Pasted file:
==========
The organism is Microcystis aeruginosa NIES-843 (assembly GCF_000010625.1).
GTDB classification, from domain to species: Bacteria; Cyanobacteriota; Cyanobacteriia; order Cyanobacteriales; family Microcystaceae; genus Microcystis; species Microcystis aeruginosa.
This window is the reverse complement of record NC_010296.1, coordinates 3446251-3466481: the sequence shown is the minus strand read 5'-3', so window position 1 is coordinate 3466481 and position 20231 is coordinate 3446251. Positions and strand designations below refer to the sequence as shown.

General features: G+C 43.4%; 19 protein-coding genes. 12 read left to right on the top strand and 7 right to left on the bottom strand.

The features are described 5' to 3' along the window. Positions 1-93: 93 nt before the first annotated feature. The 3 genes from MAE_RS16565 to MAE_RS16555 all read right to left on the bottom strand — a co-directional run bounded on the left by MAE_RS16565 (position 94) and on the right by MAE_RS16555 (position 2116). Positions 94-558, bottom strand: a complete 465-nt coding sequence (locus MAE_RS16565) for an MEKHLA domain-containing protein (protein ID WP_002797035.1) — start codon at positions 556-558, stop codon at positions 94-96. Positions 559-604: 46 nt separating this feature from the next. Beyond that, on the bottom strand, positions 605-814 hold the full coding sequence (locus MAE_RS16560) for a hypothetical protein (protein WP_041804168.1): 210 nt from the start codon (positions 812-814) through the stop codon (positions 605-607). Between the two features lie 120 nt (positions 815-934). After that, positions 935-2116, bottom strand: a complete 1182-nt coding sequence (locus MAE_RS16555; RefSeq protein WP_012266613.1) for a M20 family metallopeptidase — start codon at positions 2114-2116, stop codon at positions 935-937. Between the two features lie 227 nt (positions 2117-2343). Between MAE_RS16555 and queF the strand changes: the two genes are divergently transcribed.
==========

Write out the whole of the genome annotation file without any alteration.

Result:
The organism is Microcystis aeruginosa NIES-843 (assembly GCF_000010625.1).
GTDB classification, from domain to species: Bacteria; Cyanobacteriota; Cyanobacteriia; order Cyanobacteriales; family Microcystaceae; genus Microcystis; species Microcystis aeruginosa.
This window is the reverse complement of record NC_010296.1, coordinates 3446251-3466481: the sequence shown is the minus strand read 5'-3', so window position 1 is coordinate 3466481 and position 20231 is coordinate 3446251. Positions and strand designations below refer to the sequence as shown.

General features: G+C 43.4%; 19 protein-coding genes. 12 read left to right on the top strand and 7 right to left on the bottom strand.

The features are described 5' to 3' along the window. Positions 1-93: 93 nt before the first annotated feature. The 3 genes from MAE_RS16565 to MAE_RS16555 all read right to left on the bottom strand — a co-directional run bounded on the left by MAE_RS16565 (position 94) and on the right by MAE_RS16555 (position 2116). Positions 94-558, bottom strand: a complete 465-nt coding sequence (locus MAE_RS16565) for an MEKHLA domain-containing protein (protein ID WP_002797035.1) — start codon at positions 556-558, stop codon at positions 94-96. Positions 559-604: 46 nt separating this feature from the next. Beyond that, on the bottom strand, positions 605-814 hold the full coding sequence (locus MAE_RS16560) for a hypothetical protein (protein WP_041804168.1): 210 nt from the start codon (positions 812-814) through the stop codon (positions 605-607). Between the two features lie 120 nt (positions 815-934). After that, positions 935-2116, bottom strand: a complete 1182-nt coding sequence (locus MAE_RS16555; RefSeq protein WP_012266613.1) for a M20 family metallopeptidase — start codon at positions 2114-2116, stop codon at positions 935-937. Between the two features lie 227 nt (positions 2117-2343). Between MAE_RS16555 and queF the strand changes: the two genes are divergently transcribed.